Drew Hocevar is not only a glass blower, but also a wood carver; however, his wood carving craft is not your typical backyard pursuit - he carves and restores carousel horses for the Merry-Go-Round Museum in Sandusky, OH (where John Blazar, another exhibitor at this year's event, also carves). You may not know it, but you've likely seen Drew on the big screen, especially around Christmas each year since he played the role of Male Elf in A Christmas Story (1972).
Growing up in Ayacucho, Peru, which has been around since about 1540, Fredy Huamán Mallqui had been surrounded by a rich history including centuries-old architecture and a legacy of craftsmanship. He started learning from master carvers at nine years old and was later trained by the Peruvian Ministry of Culture to conserve fine objects dating from the sixteenth and seventeenth centuries. After coming to the US in 2012, Fredy has done work for Fair Lane, the former home of Henry and Clara Ford, in Dearborn, Michigan, and designed and carved the decorative elements for the replica of the 1914 Estey Organ, in collaboration with The Schantz Organ Company.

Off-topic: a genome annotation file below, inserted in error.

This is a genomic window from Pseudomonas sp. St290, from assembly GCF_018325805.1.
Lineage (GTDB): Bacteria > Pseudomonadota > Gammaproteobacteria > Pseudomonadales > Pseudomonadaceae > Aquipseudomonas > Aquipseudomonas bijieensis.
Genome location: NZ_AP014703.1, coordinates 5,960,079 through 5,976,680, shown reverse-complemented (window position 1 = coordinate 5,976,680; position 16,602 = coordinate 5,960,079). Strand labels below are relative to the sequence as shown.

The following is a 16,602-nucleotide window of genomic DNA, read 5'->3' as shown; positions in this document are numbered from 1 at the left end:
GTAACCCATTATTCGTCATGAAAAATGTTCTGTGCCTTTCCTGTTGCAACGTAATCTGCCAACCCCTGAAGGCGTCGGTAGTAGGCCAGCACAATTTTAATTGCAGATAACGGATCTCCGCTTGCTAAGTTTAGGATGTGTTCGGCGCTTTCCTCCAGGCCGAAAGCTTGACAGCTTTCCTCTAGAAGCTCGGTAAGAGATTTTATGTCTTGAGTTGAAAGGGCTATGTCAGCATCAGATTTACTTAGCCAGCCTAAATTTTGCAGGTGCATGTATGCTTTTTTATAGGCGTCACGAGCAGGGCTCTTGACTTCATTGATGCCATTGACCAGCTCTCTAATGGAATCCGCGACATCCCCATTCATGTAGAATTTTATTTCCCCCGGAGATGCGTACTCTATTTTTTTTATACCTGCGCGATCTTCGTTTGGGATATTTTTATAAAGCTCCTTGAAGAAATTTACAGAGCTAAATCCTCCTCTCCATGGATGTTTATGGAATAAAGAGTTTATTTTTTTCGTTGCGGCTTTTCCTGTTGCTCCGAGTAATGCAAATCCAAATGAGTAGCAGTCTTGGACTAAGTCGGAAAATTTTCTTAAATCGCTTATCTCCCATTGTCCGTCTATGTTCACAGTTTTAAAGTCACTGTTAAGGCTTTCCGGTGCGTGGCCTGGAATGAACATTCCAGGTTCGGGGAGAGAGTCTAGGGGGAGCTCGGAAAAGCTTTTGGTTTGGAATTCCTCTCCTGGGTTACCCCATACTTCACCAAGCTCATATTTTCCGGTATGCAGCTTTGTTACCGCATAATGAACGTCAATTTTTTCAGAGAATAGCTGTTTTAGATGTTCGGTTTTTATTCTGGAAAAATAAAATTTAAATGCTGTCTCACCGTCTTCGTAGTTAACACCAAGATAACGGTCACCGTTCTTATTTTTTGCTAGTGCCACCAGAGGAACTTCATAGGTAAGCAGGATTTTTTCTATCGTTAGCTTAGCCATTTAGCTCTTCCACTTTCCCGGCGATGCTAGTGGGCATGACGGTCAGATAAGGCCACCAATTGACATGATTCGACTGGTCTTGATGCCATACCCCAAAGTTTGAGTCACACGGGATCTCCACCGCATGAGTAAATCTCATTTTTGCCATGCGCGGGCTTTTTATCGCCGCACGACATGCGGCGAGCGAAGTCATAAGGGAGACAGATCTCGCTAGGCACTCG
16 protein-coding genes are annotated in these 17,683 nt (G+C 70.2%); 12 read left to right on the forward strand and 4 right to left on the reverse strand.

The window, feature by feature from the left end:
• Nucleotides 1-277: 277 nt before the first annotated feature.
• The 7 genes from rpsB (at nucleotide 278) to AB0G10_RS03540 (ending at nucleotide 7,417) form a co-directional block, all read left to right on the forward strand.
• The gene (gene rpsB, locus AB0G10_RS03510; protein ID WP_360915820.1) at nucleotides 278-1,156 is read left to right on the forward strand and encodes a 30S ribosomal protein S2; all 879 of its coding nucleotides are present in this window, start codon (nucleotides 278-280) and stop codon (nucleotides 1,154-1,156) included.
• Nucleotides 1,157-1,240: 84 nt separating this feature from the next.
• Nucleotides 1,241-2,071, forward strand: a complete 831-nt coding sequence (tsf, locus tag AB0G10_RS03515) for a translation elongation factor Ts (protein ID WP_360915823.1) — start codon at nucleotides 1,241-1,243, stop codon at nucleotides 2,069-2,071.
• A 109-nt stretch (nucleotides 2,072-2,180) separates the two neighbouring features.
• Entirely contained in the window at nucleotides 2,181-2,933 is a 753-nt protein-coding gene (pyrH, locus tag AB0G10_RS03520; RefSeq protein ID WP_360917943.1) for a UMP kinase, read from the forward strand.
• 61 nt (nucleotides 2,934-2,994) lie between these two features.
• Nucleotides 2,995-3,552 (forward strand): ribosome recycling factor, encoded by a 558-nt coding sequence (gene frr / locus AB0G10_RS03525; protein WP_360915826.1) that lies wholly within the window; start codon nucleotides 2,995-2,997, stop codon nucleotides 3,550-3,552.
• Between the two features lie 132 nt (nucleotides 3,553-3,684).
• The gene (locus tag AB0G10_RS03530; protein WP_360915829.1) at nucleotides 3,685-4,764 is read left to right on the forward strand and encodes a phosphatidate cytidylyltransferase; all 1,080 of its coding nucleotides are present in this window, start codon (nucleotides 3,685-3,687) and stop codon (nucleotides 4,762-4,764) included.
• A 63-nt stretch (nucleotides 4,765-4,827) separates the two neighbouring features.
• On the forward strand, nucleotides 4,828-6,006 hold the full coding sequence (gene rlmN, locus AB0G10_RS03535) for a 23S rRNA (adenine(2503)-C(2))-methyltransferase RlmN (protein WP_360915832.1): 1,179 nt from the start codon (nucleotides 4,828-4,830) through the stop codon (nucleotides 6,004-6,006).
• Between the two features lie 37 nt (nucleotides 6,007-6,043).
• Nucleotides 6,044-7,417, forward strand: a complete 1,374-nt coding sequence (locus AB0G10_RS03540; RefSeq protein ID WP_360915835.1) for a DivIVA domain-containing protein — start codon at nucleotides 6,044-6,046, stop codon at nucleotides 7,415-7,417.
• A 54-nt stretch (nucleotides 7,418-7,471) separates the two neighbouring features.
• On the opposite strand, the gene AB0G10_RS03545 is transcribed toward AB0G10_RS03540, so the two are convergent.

There's another side to woodworking beyond the kiln-dried-flat-and-square that we find in modern furniture making. Before the kiln and before the sawmill is the beginning of green woodworking, when the wood is still wet. From this arises common objects like joined furniture and chairs, but also bolws, spoons, kuksas, shrink pots, and so much more; each object a reflection of the material it's made from and bearing the facets and textures of the tools used to create it.
Dave Fisher, who joins us at this year's Early American Artisans Fair, is a Pennsylvania bowl carver who is well-known in the green woodworking field. His style is recognizable as his own and is the result of over twenty years of learning, listening, and doing.